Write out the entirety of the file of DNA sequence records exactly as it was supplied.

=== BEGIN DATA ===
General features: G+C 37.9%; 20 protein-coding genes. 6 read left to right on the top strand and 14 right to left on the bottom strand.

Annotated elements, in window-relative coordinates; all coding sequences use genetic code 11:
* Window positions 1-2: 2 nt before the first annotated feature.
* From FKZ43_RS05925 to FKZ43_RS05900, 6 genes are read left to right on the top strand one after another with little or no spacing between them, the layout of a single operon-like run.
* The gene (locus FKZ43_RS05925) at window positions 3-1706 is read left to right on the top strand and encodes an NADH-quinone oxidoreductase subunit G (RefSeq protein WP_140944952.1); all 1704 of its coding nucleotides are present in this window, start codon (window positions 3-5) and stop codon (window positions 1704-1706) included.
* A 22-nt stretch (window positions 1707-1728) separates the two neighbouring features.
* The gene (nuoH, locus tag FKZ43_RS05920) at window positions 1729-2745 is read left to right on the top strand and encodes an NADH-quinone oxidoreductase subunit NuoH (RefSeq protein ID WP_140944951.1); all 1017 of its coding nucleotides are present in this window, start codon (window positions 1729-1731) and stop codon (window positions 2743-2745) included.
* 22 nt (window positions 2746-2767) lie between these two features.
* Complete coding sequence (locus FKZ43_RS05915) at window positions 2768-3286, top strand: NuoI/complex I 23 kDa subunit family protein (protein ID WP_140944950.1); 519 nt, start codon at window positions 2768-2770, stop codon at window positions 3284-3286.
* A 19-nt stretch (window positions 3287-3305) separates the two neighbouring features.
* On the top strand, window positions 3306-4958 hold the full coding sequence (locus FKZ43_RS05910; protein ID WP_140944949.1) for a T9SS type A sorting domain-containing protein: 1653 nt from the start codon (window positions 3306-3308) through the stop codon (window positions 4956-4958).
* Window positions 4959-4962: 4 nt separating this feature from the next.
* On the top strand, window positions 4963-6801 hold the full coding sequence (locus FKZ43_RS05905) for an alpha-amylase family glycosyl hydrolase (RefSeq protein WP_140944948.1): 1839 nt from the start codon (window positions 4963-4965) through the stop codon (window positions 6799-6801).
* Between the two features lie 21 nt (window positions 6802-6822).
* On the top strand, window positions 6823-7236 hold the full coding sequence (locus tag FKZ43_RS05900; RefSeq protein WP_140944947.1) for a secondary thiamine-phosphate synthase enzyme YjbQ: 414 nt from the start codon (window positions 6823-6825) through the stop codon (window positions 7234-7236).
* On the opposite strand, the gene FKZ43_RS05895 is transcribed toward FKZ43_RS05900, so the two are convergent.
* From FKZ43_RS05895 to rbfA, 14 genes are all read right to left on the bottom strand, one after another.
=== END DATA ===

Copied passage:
General features: G+C 37.9%; 20 protein-coding genes. 6 read left to right on the top strand and 14 right to left on the bottom strand.

Annotated elements, in window-relative coordinates; all coding sequences use genetic code 11:
* Window positions 1-2: 2 nt before the first annotated feature.
* From FKZ43_RS05925 to FKZ43_RS05900, 6 genes are read left to right on the top strand one after another with little or no spacing between them, the layout of a single operon-like run.
* The gene (locus FKZ43_RS05925) at window positions 3-1706 is read left to right on the top strand and encodes an NADH-quinone oxidoreductase subunit G (RefSeq protein WP_140944952.1); all 1704 of its coding nucleotides are present in this window, start codon (window positions 3-5) and stop codon (window positions 1704-1706) included.
* A 22-nt stretch (window positions 1707-1728) separates the two neighbouring features.
* The gene (nuoH, locus tag FKZ43_RS05920) at window positions 1729-2745 is read left to right on the top strand and encodes an NADH-quinone oxidoreductase subunit NuoH (RefSeq protein ID WP_140944951.1); all 1017 of its coding nucleotides are present in this window, start codon (window positions 1729-1731) and stop codon (window positions 2743-2745) included.
* 22 nt (window positions 2746-2767) lie between these two features.
* Complete coding sequence (locus FKZ43_RS05915) at window positions 2768-3286, top strand: NuoI/complex I 23 kDa subunit family protein (protein ID WP_140944950.1); 519 nt, start codon at window positions 2768-2770, stop codon at window positions 3284-3286.
* A 19-nt stretch (window positions 3287-3305) separates the two neighbouring features.
* On the top strand, window positions 3306-4958 hold the full coding sequence (locus FKZ43_RS05910; protein ID WP_140944949.1) for a T9SS type A sorting domain-containing protein: 1653 nt from the start codon (window positions 3306-3308) through the stop codon (window positions 4956-4958).
* Window positions 4959-4962: 4 nt separating this feature from the next.
* On the top strand, window positions 4963-6801 hold the full coding sequence (locus FKZ43_RS05905) for an alpha-amylase family glycosyl hydrolase (RefSeq protein WP_140944948.1): 1839 nt from the start codon (window positions 4963-4965) through the stop codon (window positions 6799-6801).
* Between the two features lie 21 nt (window positions 6802-6822).
* On the top strand, window positions 6823-7236 hold the full coding sequence (locus tag FKZ43_RS05900; RefSeq protein WP_140944947.1) for a secondary thiamine-phosphate synthase enzyme YjbQ: 414 nt from the start codon (window positions 6823-6825) through the stop codon (window positions 7234-7236).
* On the opposite strand, the gene FKZ43_RS05895 is transcribed toward FKZ43_RS05900, so the two are convergent.
* From FKZ43_RS05895 to rbfA, 14 genes are all read right to left on the bottom strand, one after another.